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Apparently B6 of the Putnam this year asked:

Suppose $p$ is an odd prime. Prove that for $n\in \{0,1,2...p-1\}$, at least $\frac{p+1}{2}$ of the numbers $\sum^{p-1}_{k=0} k! n^{k}$ are not divisble by $p$.

With some rearrangements, this is equivalent to showing that $$E_p(z):=\sum_{k=0}^{p-1} \frac{z^k}{k!}$$ has at most $\frac{p-1}{2}$ zeros. A proof of this is at the end.

My question is: Can we improve the bound for the number of zeros? Also is there a deeper connection here with other parts of mathematics motivating this problem?

Proof of problem: Consider $$Q(z)=z^{p}-z+\sum_{l=0}^{p-1}\frac{z^{l}}{l!}.$$ Then for each integer $Q(n)=E(n).$ However, $$Q^{'}(z)\equiv E^{'}(z)-1=E(z)-\frac{z^{p-1}}{(p-1)!}-1\equiv E(z)+z^{p-1}-1.$$ Then, if $Q(n)=0$ for $n\neq0$ , we must also have $Q^{'}(n)=0$ so that $n$ is a double root of $Q(n).$ Since $\deg Q(n)=p$, we see that at most half of the integers $n\in\{ 1,2,\dots,p-1\}$ satisfy $E(n)=0.$ Since $E(0)=1$, we conclude the desired result.

Remark: This was asked in a slightly different form on math stack exchange. I felt the answer I posted there was inadequate there, and I personally became more curious while attempting to answer the question.

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Apparently B6 of the Putnam this year asked:

Suppose $p$ is an odd prime. Prove that for $n\in \{0,1,2...p-1\}$, at least $\frac{p+1}{2}$ of the numbers $\sum^{p-1}_{k=0} k! n^{k}$ are not divisble by $p$.

With some rearrangements, this is equivalent to showing that $$E_p(z):=\sum_{k=0}^{p-1} \frac{z^k}{k!}$$ has at most $\frac{p-1}{2}$ zeros. This A proof of this is not difficult, at at the endof the question is a short proof.

My question is: What can be said Can we said about the number of zeros of $E_p(z)$ modulo $p$? What is improve the best bound for the number of zeros, and ? Also is there a deeper connection here with other parts of mathematics motivating this problem?

Proof of problem: Consider $$Q(z)=z^{p}-z+\sum_{l=0}^{p-1}\frac{z^{l}}{l!}.$$ Then for each integer $Q(n)=E(n).$ However, $$Q^{'}(z)\equiv E^{'}(z)-1=E(z)-\frac{z^{p-1}}{(p-1)!}-1\equiv E(z)+z^{p-1}-1.$$ Then, if $Q(n)=0$ for $n\neq0$ , we must also have $Q^{'}(n)=0$ so that $n$ is a double root of $Q(n).$ Since $\deg Q(n)=p$, we see that at most half of the integers $n\in\{ 1,2,\dots,p-1\}$ satisfy $E(n)=0.$ Since $E(0)=1$, we conclude the desired result.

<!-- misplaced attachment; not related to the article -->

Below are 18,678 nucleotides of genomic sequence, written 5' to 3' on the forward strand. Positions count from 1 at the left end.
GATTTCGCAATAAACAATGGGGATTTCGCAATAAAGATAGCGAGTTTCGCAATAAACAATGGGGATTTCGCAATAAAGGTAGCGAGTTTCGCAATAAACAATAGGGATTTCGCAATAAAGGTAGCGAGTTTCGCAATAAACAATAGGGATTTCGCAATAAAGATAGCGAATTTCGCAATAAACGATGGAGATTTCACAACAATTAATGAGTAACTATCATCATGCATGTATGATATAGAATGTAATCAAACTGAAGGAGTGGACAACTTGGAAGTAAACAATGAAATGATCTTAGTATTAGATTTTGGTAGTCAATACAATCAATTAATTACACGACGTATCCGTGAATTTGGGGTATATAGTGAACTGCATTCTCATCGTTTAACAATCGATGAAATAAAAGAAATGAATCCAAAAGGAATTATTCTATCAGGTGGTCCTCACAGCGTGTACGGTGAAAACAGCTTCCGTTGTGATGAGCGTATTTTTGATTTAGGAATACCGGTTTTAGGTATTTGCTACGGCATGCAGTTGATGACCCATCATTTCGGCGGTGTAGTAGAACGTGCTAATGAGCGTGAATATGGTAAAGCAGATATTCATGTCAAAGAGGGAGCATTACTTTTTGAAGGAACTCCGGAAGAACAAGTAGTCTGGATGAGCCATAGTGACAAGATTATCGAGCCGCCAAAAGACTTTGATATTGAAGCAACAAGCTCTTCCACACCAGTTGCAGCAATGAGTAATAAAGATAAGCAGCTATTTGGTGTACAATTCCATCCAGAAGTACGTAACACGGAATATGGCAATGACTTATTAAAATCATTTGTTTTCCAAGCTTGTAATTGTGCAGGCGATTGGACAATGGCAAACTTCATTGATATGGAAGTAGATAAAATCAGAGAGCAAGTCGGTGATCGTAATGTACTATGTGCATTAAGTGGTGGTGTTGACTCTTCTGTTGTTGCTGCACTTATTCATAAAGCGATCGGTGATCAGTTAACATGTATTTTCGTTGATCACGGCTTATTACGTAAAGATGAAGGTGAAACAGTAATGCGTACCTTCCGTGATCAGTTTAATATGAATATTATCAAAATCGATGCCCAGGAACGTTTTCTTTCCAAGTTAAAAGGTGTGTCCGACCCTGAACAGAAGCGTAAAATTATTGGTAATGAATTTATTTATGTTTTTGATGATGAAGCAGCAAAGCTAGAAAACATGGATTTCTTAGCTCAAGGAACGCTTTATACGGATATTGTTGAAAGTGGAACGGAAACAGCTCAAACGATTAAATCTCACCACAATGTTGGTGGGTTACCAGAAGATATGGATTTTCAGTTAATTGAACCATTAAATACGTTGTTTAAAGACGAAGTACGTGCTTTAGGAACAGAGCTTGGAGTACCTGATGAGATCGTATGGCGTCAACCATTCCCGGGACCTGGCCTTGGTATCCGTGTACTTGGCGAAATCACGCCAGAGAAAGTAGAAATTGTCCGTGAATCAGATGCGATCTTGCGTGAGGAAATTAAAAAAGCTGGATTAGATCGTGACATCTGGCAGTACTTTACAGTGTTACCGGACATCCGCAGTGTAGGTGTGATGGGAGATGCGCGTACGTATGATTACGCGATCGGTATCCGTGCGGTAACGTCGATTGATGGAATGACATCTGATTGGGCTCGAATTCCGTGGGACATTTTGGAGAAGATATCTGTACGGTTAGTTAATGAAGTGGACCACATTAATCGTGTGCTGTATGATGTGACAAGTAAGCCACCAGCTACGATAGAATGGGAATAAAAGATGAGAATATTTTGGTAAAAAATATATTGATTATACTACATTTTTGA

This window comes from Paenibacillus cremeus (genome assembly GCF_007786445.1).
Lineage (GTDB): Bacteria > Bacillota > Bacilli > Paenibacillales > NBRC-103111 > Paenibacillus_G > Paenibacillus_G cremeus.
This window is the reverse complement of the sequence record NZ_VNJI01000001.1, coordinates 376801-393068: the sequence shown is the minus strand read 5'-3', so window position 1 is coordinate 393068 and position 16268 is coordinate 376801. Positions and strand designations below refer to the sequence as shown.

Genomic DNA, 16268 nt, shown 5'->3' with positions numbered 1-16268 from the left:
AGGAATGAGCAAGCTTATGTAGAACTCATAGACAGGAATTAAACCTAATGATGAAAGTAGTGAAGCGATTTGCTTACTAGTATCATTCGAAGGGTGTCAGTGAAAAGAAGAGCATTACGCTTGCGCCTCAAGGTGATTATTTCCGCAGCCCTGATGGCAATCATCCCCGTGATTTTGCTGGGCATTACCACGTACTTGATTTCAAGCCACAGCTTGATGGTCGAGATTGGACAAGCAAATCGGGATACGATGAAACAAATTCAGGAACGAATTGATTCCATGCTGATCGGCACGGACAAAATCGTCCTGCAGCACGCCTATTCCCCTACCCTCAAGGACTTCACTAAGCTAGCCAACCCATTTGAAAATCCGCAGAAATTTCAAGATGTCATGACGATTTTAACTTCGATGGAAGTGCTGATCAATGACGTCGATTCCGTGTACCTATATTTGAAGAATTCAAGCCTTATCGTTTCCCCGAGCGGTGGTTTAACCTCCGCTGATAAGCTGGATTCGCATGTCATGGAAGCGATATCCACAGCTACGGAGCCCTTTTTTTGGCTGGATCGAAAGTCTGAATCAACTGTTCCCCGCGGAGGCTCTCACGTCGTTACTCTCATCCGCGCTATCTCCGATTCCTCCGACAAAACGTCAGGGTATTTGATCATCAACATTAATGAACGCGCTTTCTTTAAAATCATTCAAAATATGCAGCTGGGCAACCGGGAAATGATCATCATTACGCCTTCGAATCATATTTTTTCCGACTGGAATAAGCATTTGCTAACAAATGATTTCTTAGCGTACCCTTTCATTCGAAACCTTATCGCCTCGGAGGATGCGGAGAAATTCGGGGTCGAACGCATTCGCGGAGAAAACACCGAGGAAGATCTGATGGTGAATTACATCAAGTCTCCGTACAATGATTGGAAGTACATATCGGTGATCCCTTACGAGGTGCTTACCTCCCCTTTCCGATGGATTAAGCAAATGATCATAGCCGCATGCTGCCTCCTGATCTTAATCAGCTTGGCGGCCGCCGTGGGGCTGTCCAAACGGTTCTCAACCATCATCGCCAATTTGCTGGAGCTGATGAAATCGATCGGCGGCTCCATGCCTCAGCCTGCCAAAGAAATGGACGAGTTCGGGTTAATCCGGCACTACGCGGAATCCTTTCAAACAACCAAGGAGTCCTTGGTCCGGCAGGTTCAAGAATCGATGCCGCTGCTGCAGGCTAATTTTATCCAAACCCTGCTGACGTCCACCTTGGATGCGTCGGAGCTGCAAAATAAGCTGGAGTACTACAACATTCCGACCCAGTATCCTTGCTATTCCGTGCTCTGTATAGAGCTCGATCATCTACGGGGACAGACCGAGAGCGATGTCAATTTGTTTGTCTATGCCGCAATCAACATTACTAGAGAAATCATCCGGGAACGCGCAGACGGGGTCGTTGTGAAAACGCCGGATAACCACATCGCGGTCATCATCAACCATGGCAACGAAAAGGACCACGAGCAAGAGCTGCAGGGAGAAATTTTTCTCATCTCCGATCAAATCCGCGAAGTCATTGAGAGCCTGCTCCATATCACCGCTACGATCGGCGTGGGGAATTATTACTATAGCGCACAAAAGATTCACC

Remark: This was asked in a slightly different form on math stack exchange. I felt the answer I posted there was inadequate there, and I personally became more curious while attempting to answer the question.

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# Truncated Exponential Series Modulo $p$: Deeper meaning for a Putnam Question.

Apparently B6 of the Putnam this year asked:

Suppose $p$ is an odd prime. Prove that for $n\in \{0,1,2...p-1\}$, at least $\frac{p+1}{2}$ of the numbers $\sum^{p-1}_{k=0} k! n^{k}$ are not divisble by $p$.

With some rearrangements, this is equivalent to showing that $$E_p(z):=\sum_{k=0}^{p-1} \frac{z^k}{k!}$$ has at most $\frac{p-1}{2}$ zeros. This is not difficult, at at the end of the question is a short proof.

My question is: What can be said we said about the number of zeros of $E_p(z)$ modulo $p$? What is the best bound for the number of zeros, and is there a deeper connection with other parts of mathematics motivating this problem?

Proof of problem: Consider $$Q(z)=z^{p}-z+\sum_{l=0}^{p-1}\frac{z^{l}}{l!}.$$ Then for each integer $Q(n)=E(n).$ However, $$Q^{'}(z)\equiv E^{'}(z)-1=E(z)-\frac{z^{p-1}}{(p-1)!}-1\equiv E(z)+z^{p-1}-1.$$ Then, if $Q(n)=0$ for $n\neq0$ , we must also have $Q^{'}(n)=0$ so that $n$ is a double root of $Q(n).$ Since $\deg Q(n)=p$, we see that at most half of the integers $n\in\{ 1,2,\dots,p-1\}$ satisfy $E(n)=0.$ Since $E(0)=1$, we conclude the desired result.

Remark: This was asked in a slightly different form on math stack exchange. I felt the answer I posted there was inadequate there, and I personally became more curious while attempting to answer the question.